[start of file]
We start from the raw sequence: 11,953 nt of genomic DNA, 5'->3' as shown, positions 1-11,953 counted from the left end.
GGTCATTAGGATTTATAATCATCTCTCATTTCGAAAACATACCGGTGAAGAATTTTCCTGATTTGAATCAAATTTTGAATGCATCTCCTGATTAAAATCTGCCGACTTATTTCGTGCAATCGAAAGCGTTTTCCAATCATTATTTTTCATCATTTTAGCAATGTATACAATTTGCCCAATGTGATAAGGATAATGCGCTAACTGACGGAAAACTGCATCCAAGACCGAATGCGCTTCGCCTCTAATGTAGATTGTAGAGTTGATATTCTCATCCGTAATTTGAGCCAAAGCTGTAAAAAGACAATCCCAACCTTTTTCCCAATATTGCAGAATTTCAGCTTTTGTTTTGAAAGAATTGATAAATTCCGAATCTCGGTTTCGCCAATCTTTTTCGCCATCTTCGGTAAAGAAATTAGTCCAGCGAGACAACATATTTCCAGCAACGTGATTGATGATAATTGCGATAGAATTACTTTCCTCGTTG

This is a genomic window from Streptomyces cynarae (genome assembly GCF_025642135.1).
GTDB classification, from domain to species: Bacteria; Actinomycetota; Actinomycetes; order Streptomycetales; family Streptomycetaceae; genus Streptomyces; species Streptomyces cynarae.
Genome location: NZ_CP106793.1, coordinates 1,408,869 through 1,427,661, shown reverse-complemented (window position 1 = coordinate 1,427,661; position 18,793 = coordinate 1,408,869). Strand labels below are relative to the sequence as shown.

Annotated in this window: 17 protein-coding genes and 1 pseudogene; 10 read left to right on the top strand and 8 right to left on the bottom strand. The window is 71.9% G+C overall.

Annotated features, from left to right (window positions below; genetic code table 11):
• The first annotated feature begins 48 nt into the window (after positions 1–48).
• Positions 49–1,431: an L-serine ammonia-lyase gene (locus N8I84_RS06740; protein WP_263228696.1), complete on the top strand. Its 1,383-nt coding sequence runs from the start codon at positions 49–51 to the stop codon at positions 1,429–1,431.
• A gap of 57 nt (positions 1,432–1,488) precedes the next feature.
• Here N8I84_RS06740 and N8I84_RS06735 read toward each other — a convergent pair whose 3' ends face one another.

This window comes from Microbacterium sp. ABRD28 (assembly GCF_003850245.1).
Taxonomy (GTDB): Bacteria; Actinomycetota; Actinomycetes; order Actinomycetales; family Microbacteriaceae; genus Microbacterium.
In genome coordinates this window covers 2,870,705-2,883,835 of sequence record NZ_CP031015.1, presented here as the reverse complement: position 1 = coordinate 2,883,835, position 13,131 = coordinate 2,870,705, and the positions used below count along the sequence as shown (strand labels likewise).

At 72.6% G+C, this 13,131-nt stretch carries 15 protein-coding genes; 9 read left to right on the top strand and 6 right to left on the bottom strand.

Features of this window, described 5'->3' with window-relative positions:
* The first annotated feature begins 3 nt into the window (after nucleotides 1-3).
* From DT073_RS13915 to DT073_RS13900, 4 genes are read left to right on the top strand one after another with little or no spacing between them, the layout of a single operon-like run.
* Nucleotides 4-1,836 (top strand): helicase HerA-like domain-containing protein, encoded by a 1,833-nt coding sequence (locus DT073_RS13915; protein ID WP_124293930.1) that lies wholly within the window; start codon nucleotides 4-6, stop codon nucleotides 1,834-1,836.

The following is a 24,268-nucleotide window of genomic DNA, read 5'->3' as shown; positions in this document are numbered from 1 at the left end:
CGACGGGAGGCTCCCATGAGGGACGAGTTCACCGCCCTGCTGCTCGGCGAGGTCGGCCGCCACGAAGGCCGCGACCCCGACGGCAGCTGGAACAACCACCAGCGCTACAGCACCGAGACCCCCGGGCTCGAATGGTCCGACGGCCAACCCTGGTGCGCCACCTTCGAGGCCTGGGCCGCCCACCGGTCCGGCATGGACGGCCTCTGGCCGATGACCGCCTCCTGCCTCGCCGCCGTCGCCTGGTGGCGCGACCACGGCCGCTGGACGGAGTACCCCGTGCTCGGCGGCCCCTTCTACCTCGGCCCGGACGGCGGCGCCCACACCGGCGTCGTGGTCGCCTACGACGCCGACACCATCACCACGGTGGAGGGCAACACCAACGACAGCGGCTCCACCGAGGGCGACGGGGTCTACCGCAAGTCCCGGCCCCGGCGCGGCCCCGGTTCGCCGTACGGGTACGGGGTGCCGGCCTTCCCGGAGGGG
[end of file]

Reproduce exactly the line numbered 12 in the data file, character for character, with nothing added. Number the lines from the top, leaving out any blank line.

This window comes from Microbacterium sp. ABRD28 (assembly GCF_003850245.1).